Milwaukee Brewers hitting coach Darnell Coles is seen in the dugout during a spring training baseball game against the Cleveland Indians, Monday, Feb. 26, 2018, in Maryvale, Ariz. (AP Photo/Carlos Osorio)
The Arizona Diamondbacks announced on Wednesday that their search for a new hitting coach has come to an end with the hiring of Darnell Coles.
Coles comes to the D-backs after resigning from the same position with the Milwaukee Brewers where he spent for four seasons from 2015-18.
“I just thought it was time,” Coles said of his departure from the NL Central Champion Brewers. “At the end of the day, it was a great run, it was a great season…but i thought it was time to make a change. I wish nothing but the best for them in the future, until they play against us.”
The D-backs interviewed six candidates for the job before selecting Coles. Manager Torey Lovullo said the Diamondbacks stayed patient through the process in order to be able to take advantage of looking at the best names available.
“I felt like there was an immediate connection after sitting down with him,” Lovullo said of Coles. “The things you hear about him, the work ethic everybody talked about, the results that his hitters had, spoke for themselves. It was that connection and his ability to communicate that really stood out.”
Darnell Coles beat out five other hitting coach candidates, per a source:
– Former Cardinals hitting coach John Mabry
– Former Cubs hitting coach Chili Davis
– Dbacks asst. hitting coach Tim Laker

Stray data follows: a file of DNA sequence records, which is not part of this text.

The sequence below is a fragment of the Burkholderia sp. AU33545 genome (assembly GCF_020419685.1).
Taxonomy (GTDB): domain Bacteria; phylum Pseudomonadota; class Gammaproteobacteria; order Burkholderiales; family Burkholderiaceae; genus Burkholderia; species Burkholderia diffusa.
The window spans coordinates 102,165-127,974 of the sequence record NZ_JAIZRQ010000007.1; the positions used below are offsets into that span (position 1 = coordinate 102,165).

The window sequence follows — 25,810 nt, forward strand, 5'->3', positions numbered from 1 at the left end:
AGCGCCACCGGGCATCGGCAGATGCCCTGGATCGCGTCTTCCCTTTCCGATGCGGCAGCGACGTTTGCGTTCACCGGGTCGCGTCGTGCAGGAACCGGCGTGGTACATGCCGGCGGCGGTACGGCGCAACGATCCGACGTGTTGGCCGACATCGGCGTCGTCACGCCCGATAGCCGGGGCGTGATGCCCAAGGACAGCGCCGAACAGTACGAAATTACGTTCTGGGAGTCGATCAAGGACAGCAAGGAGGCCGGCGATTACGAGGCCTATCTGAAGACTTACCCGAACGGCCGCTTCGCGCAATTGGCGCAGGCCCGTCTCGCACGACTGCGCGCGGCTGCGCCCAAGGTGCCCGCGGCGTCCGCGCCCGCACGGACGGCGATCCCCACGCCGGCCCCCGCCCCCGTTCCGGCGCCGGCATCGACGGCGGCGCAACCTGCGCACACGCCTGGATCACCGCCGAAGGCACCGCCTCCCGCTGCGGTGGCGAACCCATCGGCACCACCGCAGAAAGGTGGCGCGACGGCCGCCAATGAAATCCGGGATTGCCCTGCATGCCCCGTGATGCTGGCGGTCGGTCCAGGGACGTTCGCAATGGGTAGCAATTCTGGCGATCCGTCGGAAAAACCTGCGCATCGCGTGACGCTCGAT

– A's Triple-A manager Eric Chavez
– White Sox hitting coordinator Mike Gellinger
— Zach Buchanan (@ZHBuchanan) October 31, 2018
Coles said that the connection he had with Lovullo from their playing days was a draw to the job, but it was also the organization as a whole that attracted him to join the D-backs’ staff.
“Watching them from afar they’ve always been an organization that did things right,” Coles said. “I love the way they play the game. They’re extremely talented from top to bottom and it seemed like it would be a perfect fit.”
Coles played 14 seasons in MLB before his first coaching job as the Minor League hitting coordinator with the Mariners in 2000. He then joined ESPN as a baseball analyst from 2001-06.
In 2006, Coles went back to coaching at the minor league level with the Washington Nationals organization where he served as a roving hitting instructor, a manager for the Nationals’ Short-Season A team Vermont and hitting coach for Triple-A Syracuse until 2009.
Coles also coached in the Brewers organization as Minor League hitting coordinator and manager of Double-A Hunstsville before his first MLB coaching job came in 2014 with the Detroit Tigers.
In addition to adding Coles, the D-backs announced they will return assistant hitting coach Tim Laker. Hitting strategist Robert Van Scoyoc wil also remain with the team.
Coles’ Hitting Philosophy
For Coles his hitting philosophy is this:
“Getting in a good position to hit, trusting in the fact that you can get yourself in a spot that allows you to recognize and then stay behind the ball without trying to look to pull or go the other way,” Coles said. “I don’t know if it’s a philosophy, but it’s a grounding and a foundation that allows you not to cheat the process so that if they make a mistake on either side of the ball that you’re in position to attack and lay your best swing on it.”
Coles said he embraces the new age analytics approaches to hitting, but acknowledged that every hitter is different so every approach cannot fit the same mold.
“You’ve got to figure out what works for each individual guy and put them in the best possible position to be successful,” Coles said. “All the launch angle stuff comes in as you start to hit the ball further out in front, so there will be ways to get to whatever we need to get with launch angle and exit velocity-wise by talking about it to some, not talking as much to others.”
The plan for Coles is to first get to know the group of guys in the D-backs’ clubhouse and then address the weaknesses at the plate from the 2018 season in order to build upon them and move forward, he said.